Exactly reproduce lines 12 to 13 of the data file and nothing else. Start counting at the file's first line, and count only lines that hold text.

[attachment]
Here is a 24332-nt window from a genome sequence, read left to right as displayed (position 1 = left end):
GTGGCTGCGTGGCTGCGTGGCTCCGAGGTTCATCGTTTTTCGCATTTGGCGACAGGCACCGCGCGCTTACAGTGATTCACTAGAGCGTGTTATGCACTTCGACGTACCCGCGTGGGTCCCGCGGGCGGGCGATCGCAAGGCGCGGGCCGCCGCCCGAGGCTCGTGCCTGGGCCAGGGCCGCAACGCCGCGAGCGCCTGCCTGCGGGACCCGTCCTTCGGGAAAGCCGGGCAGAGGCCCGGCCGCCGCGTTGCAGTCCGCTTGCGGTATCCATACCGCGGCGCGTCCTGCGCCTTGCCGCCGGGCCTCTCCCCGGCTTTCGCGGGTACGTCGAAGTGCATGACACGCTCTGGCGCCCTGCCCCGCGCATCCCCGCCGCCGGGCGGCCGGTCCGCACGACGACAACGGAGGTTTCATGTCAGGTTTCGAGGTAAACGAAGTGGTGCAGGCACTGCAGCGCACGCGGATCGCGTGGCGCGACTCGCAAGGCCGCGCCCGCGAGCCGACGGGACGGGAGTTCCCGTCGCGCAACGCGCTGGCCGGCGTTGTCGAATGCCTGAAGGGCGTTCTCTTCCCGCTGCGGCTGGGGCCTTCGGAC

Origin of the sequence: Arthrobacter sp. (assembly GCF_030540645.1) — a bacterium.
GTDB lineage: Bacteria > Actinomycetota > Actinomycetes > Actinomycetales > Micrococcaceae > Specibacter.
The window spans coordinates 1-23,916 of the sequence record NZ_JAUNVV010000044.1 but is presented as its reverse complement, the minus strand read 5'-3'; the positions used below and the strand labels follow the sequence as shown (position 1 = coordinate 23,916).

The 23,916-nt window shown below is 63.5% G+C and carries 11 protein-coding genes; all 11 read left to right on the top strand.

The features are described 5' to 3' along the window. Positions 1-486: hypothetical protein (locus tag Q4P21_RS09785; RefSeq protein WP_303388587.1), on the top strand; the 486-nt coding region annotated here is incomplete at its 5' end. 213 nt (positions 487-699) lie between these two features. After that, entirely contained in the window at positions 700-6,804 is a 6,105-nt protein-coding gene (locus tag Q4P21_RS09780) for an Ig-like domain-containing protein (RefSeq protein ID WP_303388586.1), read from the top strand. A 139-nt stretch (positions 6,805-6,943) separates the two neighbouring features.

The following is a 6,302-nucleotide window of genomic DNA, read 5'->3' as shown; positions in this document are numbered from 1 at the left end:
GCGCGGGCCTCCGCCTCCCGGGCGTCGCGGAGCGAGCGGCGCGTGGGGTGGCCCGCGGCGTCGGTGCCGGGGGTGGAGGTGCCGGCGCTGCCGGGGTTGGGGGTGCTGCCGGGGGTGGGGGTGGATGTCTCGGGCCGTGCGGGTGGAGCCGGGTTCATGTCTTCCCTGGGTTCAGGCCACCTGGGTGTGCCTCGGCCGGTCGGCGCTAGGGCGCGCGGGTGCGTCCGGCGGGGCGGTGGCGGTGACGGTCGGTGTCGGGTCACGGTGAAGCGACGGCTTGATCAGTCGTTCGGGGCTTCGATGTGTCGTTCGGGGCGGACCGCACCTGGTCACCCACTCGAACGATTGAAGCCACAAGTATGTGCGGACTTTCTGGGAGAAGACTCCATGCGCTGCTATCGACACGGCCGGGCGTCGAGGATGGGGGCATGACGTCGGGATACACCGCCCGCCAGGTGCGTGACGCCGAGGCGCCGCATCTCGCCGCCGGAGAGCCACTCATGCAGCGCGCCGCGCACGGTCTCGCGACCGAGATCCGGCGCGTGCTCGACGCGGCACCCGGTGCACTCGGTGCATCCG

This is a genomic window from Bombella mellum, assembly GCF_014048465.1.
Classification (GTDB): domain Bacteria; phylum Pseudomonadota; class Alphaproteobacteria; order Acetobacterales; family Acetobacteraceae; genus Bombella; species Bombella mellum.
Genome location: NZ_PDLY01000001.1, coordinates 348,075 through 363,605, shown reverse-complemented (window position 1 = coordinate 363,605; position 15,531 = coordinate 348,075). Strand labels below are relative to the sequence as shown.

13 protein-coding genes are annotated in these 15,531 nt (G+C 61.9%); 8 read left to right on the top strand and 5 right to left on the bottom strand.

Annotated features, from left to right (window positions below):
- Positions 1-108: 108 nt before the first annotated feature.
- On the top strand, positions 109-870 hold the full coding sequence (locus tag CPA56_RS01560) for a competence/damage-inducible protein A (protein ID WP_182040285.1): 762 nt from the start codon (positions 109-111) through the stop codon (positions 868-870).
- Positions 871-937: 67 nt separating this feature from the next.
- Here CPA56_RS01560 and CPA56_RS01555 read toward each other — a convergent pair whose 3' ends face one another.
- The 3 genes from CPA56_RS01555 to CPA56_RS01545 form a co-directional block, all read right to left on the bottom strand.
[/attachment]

Genome location: NZ_PDLY01000001.1, coordinates 348,075 through 363,605, shown reverse-complemented (window position 1 = coordinate 363,605; position 15,531 = coordinate 348,075). Strand labels below are relative to the sequence as shown.

13 protein-coding genes are annotated in these 15,531 nt (G+C 61.9%); 8 read left to right on the top strand and 5 right to left on the bottom strand.